Parenting

Your Child Needs To Be Respected Too!

Deepti Deshpande
1 to 3 years

Created by Deepti Deshpande
Updated on Jun 03, 2019

Your Child Needs To Be Respected Too

It is not an uncommon sight: a mom scolding her little child for some mischief …one hand on her waist, and with the other, wagging a finger at him, a frown on her face. The little one listens to her with his lips pursed and eyes all sheepish. After all, the mom doesn’t know how much fun it is to turn the entire contents of the soap dispenser upside down, into the tub full of water… so many bubbles to play with… if only she would join him too.

A child acting up in the middle of a birthday party because he wants to cut the cake instead of the birthday boy; and no matter how much you reason out or cajole, the bawling reaches decibels that you start wondering if your hearing will get affected after all.

I am sure there is hardly a mom out there who cannot relate to the above two scenarios. Well..welcome to not-so-easy world of parenting. A child’s tantrums can sometimes push us moms to the brink and make us wonder where all that energy comes from. And, it can be daunting to try and figure out a concrete resolution that is a ‘win-win’ situation for both the mommy and the child. Though it has been scientifically proven that your child acts up because his/her brain is not yet developed enough to understand the virtue of patience and logic as compared to us adults, sometimes we want to pin down a perfect solution. And, in this scenario, we tend to forget that the little one also needs to be treated with respect.

So what is the solution for a behaviour gone ‘wrong’ in our adult definition? It lies in connecting with the child at his/her level of understanding and emotional wavelength. Here are a few things that can work and stop you from losing those remaining precious strands of hair from your head and save the poor child his/ her energy for the ‘greater good’, (in their definition jumping on the couch)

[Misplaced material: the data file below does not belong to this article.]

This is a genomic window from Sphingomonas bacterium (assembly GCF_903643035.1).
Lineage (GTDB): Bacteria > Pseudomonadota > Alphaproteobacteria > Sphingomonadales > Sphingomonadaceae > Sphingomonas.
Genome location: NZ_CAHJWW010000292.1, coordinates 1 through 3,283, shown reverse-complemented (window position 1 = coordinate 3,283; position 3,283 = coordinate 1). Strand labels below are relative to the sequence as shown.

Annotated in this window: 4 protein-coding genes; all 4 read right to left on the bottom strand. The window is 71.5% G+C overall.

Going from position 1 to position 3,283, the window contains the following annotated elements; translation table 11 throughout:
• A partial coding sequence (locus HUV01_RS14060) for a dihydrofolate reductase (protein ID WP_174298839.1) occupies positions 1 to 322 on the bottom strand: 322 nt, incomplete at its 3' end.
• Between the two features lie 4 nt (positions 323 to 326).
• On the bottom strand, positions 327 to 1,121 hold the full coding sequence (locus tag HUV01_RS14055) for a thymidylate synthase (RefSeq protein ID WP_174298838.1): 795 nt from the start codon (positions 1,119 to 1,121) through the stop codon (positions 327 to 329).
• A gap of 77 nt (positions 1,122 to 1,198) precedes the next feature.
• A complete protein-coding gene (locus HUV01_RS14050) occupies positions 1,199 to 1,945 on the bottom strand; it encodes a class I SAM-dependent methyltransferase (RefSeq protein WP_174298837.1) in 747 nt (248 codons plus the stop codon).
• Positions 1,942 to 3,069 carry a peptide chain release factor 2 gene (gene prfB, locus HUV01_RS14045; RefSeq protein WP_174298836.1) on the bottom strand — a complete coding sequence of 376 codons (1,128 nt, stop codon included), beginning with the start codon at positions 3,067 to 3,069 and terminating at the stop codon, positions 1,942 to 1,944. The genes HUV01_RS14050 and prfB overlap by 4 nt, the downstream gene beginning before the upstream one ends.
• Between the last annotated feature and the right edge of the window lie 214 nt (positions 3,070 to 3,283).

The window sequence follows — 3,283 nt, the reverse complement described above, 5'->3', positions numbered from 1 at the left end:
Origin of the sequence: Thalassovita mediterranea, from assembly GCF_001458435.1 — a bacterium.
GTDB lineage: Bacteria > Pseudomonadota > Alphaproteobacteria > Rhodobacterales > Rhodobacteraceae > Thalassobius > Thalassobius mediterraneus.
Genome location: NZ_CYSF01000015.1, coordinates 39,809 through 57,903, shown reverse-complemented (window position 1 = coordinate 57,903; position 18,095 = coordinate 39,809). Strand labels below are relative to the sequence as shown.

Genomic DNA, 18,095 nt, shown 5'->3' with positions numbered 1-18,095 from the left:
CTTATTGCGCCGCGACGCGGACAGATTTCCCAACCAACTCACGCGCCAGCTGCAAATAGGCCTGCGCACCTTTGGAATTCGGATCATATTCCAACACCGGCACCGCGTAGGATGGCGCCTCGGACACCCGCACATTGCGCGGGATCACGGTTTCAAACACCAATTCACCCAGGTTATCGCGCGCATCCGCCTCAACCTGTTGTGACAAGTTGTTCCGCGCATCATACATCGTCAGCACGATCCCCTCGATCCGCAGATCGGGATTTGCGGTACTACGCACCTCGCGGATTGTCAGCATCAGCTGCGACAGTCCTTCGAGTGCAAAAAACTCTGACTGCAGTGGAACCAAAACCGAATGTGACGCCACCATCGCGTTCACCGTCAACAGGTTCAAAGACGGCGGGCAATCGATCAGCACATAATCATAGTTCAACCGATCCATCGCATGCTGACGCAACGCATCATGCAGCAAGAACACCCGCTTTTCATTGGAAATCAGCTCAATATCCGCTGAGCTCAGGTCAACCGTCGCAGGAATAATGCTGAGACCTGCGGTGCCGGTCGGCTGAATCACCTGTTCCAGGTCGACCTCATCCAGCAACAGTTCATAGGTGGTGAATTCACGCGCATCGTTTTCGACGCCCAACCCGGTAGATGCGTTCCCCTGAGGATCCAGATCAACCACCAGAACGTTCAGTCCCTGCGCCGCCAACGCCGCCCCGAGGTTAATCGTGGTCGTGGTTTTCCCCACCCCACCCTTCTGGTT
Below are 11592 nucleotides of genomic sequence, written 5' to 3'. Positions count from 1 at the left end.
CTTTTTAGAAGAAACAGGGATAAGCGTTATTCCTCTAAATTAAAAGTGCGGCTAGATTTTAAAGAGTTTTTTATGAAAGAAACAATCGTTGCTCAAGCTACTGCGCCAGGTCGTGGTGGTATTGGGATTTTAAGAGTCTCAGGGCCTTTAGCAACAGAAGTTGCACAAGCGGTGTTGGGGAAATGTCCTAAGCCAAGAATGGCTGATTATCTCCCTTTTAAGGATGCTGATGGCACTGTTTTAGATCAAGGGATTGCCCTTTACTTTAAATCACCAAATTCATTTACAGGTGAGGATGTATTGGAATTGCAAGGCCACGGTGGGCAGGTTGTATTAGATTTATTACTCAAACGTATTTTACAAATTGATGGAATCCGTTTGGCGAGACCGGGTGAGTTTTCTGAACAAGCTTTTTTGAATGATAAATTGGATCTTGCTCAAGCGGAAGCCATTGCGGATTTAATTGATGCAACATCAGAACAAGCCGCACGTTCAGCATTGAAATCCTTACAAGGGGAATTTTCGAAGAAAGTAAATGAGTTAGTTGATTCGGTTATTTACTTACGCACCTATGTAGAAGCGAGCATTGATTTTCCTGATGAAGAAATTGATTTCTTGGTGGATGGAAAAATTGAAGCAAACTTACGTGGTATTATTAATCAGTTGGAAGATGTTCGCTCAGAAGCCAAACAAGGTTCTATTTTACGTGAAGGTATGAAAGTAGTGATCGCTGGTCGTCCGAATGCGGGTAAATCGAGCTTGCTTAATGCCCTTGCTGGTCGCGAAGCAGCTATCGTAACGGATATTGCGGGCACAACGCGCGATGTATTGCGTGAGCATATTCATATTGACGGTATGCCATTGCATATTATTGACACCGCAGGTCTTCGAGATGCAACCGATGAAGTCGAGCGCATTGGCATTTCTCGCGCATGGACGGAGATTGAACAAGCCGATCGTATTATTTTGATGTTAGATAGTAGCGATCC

1. Take the child away from the situation – especially in a social setting, for instance, if there is snatching on account of unwillingness to share. This will neutralize the conflict and prevent it from escalating further.

  2. Provide a safe space- After all the best results can be achieved only when the child is in a calmer state. At home, it might be easy to let the child yell or punch a pillow, but do not allow the child to hit you or someone else physically. You can firmly tell the child that it is completely unacceptable. However, in a social setting like a restaurant, the dynamics change. You can pick up or take the child outside for a small walk. Alternately you can sit the child in your lap and give a firm hug if he/she permits you at that point of time. A washroom can also substitute temporarily to make up for a lack of another space.

  3. See eye to eye – this literally should translate into what it means. Imagine yourself walking into a room full of giants, everybody towering over you and most objects out of your reach,  one of them looking down and talking to you. Perhaps, that is what a child feels around adults, especially in a tense situation. To remedy this, either lower yourself on your knees or place the child on a higher platform so that you both are at ‘eye level’. Tell your child that you understand what he/she is feeling. Acknowledging your child’s anger is half the battle won. Phrases like ‘ I know you are angry, would you like to tell me about it’ or ‘ it must feel so terrible, I would like to help you’ give the child a blanket of emotional security and trust.

  4. Provide clear and realistic options – Give options that can actually work along with clear guidelines. For instance, at the birthday party example, one can say “ I know you would like to cut the cake, but it is Riaan’s birthday… he may feel bad..it will be great if we can let him cut his cake. How about we help his mom cut the rest of the cake.” Clear demarcations of what is acceptable and what is not, builds clarity of actions.

  5. Reward good behavior – Rewards do not always have to be treats or actual objects. A lot of genuine verbal praise can also make the child surer and more confident about self-regulation, the next time a similar situation presents itself.

The parent-child connect becomes stronger and conflict-free when we as parents treat our little ones as independent entities with their own will and who deserve as much respect as anyone else. Hope you like this blog and if you do, share it with your friends and family!

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| Jun 03, 2019

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